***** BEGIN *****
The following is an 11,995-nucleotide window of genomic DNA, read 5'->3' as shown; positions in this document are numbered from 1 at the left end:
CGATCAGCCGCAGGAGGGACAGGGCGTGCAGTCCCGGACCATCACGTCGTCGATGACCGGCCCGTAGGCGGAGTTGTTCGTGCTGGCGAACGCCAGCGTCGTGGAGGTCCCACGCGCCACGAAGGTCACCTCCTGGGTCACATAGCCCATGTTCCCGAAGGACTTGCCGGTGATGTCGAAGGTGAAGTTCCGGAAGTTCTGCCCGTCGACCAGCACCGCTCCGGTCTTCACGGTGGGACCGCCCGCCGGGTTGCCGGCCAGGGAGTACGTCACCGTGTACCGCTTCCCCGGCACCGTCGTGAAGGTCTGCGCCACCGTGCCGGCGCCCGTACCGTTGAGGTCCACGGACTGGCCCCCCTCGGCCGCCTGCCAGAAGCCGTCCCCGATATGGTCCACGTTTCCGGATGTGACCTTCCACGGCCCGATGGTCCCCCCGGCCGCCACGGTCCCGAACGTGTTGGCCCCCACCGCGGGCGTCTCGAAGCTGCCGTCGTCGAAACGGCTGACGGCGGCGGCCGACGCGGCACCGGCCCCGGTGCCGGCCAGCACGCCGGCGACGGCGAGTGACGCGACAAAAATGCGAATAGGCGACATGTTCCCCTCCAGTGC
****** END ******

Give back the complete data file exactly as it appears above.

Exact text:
The following is an 11,995-nucleotide window of genomic DNA, read 5'->3' as shown; positions in this document are numbered from 1 at the left end:
CGATCAGCCGCAGGAGGGACAGGGCGTGCAGTCCCGGACCATCACGTCGTCGATGACCGGCCCGTAGGCGGAGTTGTTCGTGCTGGCGAACGCCAGCGTCGTGGAGGTCCCACGCGCCACGAAGGTCACCTCCTGGGTCACATAGCCCATGTTCCCGAAGGACTTGCCGGTGATGTCGAAGGTGAAGTTCCGGAAGTTCTGCCCGTCGACCAGCACCGCTCCGGTCTTCACGGTGGGACCGCCCGCCGGGTTGCCGGCCAGGGAGTACGTCACCGTGTACCGCTTCCCCGGCACCGTCGTGAAGGTCTGCGCCACCGTGCCGGCGCCCGTACCGTTGAGGTCCACGGACTGGCCCCCCTCGGCCGCCTGCCAGAAGCCGTCCCCGATATGGTCCACGTTTCCGGATGTGACCTTCCACGGCCCGATGGTCCCCCCGGCCGCCACGGTCCCGAACGTGTTGGCCCCCACCGCGGGCGTCTCGAAGCTGCCGTCGTCGAAACGGCTGACGGCGGCGGCCGACGCGGCACCGGCCCCGGTGCCGGCCAGCACGCCGGCGACGGCGAGTGACGCGACAAAAATGCGAATAGGCGACATGTTCCCCTCCAGTGC